Ah, the lunch hour. The one hour of the working day when your boss can’t bother you, and you instead get to venture out into Leeds city centre to be bothered by all the other office workers escaping their bothersome bosses.
Seriously, I feel lucky to have a job that I enjoy, but sitting at a desk for 8 hours a day is not natural, so my lunch hour is sacred to me. Budget constraints mean that I bring lunch from home most of the time, but once or twice a week I like to leave the office and walk for my lunch. So where do I go?
Sesame is one of my go-to ‘no frills’ places; if I originally wanted a simple homemade lunch but didn’t get out of bed in time to actually make it, this is where I go instead. I usually get one of their salad boxes, which feel super healthy and are great value – a £2.80 box allows you to pick 6 salad portions from a choice of bowls that feature fresh vegetables, rice, cous cous, pasta and beans, plus a cooked meat and a dollop of tzatziki or houmous. This box is dubbed ‘small’ but the staff are perfectly happy to stuff the box full to bursting, and it fills me up for the day! The cherry on top? In summer you can go straight over the road and eat it in Park Square.
I’ve never been a big fan of sushi, but I fell in love with bento boxes while travelling around Japan when I was 22. Wasabi, while unfortunately a suited yuppie central during weekday lunchtimes (6 individual pieces of sushi at £1.50 a pop – who are you, Bill Gates?!), actually does pretty decent Japanese food. The hot food counter tends to be both cheaper and more filling; my fave is Chicken Teriyaki for just under £5. I count this as my main meal of the day as I rarely eat dinner after demolishing one of these. In fact the ensuing food coma is a real problem when you’ve still got a whole afternoon of work to do.
Got the giggles at the name out of the way? Good, then let’s begin. Humpit is almost purely vegan, featuring chiefly around (of course) hummus and pitta, with chickpeas, mushrooms, falafel and salsa chipping in to add further flavour. The menu isn’t big but it’s definitely beautiful – after tasting their homemade hummus you’ll never be able to stomach the supermarket stuff ever again, and the still lemonade is delicious. The staff are lovely and they enjoy a great location; the shop itself is small and has limited seating but there are plenty of additional tables ‘outside’ under the beautiful ceiling of the Corn Exchange.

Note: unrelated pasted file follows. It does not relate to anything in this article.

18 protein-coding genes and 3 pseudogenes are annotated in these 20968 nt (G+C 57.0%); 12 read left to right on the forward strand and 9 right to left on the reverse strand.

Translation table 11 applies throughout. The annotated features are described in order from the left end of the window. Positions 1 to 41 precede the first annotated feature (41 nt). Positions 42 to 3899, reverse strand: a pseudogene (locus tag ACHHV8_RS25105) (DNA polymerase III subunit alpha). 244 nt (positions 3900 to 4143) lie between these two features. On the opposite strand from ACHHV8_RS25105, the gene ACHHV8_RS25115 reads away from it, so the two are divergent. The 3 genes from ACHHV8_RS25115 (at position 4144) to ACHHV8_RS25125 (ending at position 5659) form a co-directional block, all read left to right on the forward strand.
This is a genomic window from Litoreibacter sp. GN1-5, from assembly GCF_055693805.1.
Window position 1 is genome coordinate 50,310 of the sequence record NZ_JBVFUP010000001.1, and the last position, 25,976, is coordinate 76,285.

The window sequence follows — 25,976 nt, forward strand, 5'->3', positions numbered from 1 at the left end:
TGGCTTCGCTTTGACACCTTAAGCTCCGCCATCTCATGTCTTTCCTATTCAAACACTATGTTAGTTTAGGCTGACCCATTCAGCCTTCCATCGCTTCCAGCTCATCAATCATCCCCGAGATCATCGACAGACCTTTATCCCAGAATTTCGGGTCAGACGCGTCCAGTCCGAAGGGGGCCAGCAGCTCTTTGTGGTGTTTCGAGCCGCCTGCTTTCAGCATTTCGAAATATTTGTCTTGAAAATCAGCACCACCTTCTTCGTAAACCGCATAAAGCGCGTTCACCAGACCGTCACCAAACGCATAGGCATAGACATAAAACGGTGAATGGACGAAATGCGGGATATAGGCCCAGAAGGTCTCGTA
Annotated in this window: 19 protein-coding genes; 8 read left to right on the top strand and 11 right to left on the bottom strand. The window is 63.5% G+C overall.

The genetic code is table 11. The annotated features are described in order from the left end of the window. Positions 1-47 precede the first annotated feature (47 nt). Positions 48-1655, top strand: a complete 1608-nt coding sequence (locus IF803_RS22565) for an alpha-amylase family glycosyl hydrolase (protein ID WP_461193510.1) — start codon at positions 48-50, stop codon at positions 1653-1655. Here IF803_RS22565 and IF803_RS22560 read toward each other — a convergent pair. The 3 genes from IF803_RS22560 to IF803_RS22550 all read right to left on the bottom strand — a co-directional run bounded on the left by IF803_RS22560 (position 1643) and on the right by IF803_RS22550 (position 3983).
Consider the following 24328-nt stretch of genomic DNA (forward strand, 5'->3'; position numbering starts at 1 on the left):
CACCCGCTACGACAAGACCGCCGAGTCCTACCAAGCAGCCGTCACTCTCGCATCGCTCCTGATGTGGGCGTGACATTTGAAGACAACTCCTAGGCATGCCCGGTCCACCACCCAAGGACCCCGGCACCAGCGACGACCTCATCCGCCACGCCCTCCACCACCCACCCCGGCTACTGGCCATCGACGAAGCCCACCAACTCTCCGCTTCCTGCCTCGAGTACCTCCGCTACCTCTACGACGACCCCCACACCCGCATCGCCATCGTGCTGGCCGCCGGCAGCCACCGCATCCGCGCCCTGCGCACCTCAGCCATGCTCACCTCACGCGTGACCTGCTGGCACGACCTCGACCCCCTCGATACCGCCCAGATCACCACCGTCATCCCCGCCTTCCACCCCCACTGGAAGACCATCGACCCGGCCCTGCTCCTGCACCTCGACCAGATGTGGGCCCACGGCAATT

Wolf Street Food
Wolf has opened recently on St Paul’s Street in the financial district, a kind of Italian answer to Subway or Barburrito. Pick your ‘base’ – pasta, salad, wrap or focaccia bread – add meat, toppings and sauce, and you’ve got your meal. The formula is simple but leads to a very varied meal; I ordered a salad and ended up with a generous portion of tender pink steak, roasted peppers and 4 different vegetables on a bed of leaves. Not too shabby. I also feel it’s worth mentioning that they put spaghetti in their wraps – clearly these guys aren’t messing around.
Zaap isn’t an obvious choice for a quick lunch – unlike the other places on my list it’s not a cafe or a to-go place but a restaurant, where you usually have to write off an hour and a half to get through your meal. However Zaap is a restaurant in the loosest sense; it’s casual, cheap, and at lunchtime it’s usually quiet enough that you can order, eat and be back in the office in an hour. On an evening I tend to go for Thai curries, but at lunch it’s super fast to order several starters and have a tapas-style Thai buffet. Obviously this is a bit more pricey than a meal deal from Boots…but actually not as much more as you would expect.
Fellow city centre workers! Where do you go to escape your computer and refuel?